Knowledge and experience come first. Certifications are a reflection of your knowledge and experience, not a forecast of future events.

– from my posting to the CISA Forum

Classification of data center reliability

The Telecommunications Industry Association (TIA) released the TIA-942 Telecommunications Infrastructure Standards for Data Centers standard in 2005. The standard describes various aspects of data center design, including reliability. The standard describes four levels of reliability:

  • Tier I – Basic ReliabilityPower and cooling distribution are in a single path. There may or may not be a raised floor, UPS, or generator. All maintenance requires downtime.
  • Tier II – Redundant ComponentsPower is in a single path; there may be redundant components for cooling. Includes raised floor, UPS, and generator. Most maintenance requires downtime.
  • Tier III – Concurrently MaintainableIncludes multiple power and cooling paths, but with only one path active. Includes sufficient capacity to carry power and cooling load on one path while performing maintenance on the other path. Includes raised floor, UPS, and generator.
  • Tier IV – Fault TolerantIncludes multiple active power and cooling distribution paths. Includes redundant components, including UPS and generator. Includes raised floor.
Excerpt from CISA All-In-One Study Guide, 2nd edition

Compliance risk, the risk management trump card

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Organizations that perform risk management are generally aware of the laws, regulations, and standards they are required to follow. For instance, U.S. based banks, brokerages, and insurance companies are required to comply with GLBA (the Gramm Leach Bliley Act), and organizations that store, process, or transmit credit card numbers are required to comply with PCI-DSS (Payment Card Industry Data Security Standard).

GLBA, PCI-DSS, and other regulations often state in specific terms what controls are required in an organization’s IT systems. This brings to light the matter of compliance risk. Sometimes, the risk associated with a specific control (or lack of a control) may be rated as a low risk, either because the probability of a risk event is low, or because the impact of the event is low. However, if a given law, regulation, or standard requires that the control be enacted anyway, then the organization must consider the compliance risk. The risk of non-compliance may result in fines or other sanctions against the organization, which may (or may not) have consequences greater than the actual risk.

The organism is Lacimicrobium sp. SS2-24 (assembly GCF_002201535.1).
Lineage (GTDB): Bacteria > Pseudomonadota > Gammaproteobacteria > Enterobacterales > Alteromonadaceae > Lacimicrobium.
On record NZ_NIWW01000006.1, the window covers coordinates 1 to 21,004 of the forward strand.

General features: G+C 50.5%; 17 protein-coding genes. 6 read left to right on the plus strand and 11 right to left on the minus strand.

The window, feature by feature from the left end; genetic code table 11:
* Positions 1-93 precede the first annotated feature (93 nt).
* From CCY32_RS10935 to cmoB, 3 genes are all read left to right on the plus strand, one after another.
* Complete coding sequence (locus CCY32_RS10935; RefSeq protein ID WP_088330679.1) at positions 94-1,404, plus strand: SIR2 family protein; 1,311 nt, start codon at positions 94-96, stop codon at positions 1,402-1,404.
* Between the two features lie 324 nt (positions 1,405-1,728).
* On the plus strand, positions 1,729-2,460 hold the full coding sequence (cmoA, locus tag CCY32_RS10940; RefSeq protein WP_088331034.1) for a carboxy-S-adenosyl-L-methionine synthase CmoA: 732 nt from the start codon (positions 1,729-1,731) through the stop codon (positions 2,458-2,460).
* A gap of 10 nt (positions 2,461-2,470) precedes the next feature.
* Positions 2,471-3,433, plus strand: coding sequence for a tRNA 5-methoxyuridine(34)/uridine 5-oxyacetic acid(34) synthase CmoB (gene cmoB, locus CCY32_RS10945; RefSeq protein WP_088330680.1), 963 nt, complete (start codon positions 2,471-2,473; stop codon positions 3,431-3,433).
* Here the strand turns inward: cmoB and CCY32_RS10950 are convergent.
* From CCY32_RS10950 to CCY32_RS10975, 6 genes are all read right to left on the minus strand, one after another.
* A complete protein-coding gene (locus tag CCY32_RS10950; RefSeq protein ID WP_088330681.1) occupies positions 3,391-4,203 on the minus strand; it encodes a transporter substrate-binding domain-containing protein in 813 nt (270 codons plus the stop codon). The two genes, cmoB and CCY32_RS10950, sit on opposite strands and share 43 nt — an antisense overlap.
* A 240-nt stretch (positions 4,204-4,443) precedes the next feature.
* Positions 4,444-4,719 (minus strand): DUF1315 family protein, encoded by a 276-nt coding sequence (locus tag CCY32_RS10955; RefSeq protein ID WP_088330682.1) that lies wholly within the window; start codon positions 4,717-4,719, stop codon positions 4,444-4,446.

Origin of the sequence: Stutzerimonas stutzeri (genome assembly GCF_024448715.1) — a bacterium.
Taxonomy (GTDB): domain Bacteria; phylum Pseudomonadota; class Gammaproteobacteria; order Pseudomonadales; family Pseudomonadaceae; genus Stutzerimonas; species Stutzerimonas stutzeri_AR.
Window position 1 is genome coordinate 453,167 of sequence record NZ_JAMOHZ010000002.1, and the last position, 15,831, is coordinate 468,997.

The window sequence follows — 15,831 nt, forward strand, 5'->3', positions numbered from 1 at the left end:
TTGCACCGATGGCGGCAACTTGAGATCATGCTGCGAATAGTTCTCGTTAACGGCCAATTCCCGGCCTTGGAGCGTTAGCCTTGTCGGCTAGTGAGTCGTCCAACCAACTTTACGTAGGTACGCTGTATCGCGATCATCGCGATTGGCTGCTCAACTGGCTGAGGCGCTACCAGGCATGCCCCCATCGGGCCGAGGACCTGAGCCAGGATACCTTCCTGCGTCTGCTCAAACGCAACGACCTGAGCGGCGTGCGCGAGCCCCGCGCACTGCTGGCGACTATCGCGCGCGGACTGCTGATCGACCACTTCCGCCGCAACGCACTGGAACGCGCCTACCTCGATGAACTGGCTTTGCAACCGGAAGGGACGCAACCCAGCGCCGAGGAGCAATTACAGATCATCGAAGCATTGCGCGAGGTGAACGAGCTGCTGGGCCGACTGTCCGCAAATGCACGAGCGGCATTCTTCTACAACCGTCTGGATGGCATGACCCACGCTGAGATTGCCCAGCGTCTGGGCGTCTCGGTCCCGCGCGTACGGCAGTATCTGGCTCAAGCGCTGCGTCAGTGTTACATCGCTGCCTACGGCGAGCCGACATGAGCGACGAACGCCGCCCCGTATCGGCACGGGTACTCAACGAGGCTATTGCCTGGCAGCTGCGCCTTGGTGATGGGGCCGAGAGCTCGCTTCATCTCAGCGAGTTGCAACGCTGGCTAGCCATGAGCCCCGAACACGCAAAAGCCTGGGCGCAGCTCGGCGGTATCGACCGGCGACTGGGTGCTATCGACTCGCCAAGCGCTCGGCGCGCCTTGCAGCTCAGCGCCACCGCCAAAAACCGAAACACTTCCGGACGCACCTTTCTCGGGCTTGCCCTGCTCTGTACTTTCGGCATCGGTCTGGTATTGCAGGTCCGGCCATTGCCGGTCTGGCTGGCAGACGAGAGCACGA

The end result of this is that organizations often implement specific security controls because they are required by laws, regulations, or standards – not because their risk analysis would otherwise compel them to.

Excerpt from CISA All-In-One Study Guide, second edition

I’m back, after a year off

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After teaching the UW Information Systems Security certification course for two years, completing CISSP For Dummies (3rd edition), CISA All-In-One Exam Guide and CISSP Guide to Security Essentials, I was burned out and needed a year off. I didn’t do any public speaking either, which means interrupting an eight year run speaking for SecureWorld Expo in Seattle and other cities. But, I needed time for my family and for me.

Earlier this year we purchased an RV and spent about 40 nights in it all over Washington State, including American River, Whidbey Island, Vasa Resort, Ames Lake, Alder Lake, Riffe Lake, and Kitsap Memorial State Park. We spent much of this time with good friends whose company we enjoy very much.

My wife and I went on several motorcycle rides, although none were overnight trips as I had hoped. Still, we were blessed with great weather and safe riding.

One one particularly nice weekend day, I took a very early morning ride up Mt. Rainier, arriving at Paradise Lodge at around 8am. There was practically no traffic on the way up the mountain – the entire two lane highway was mine.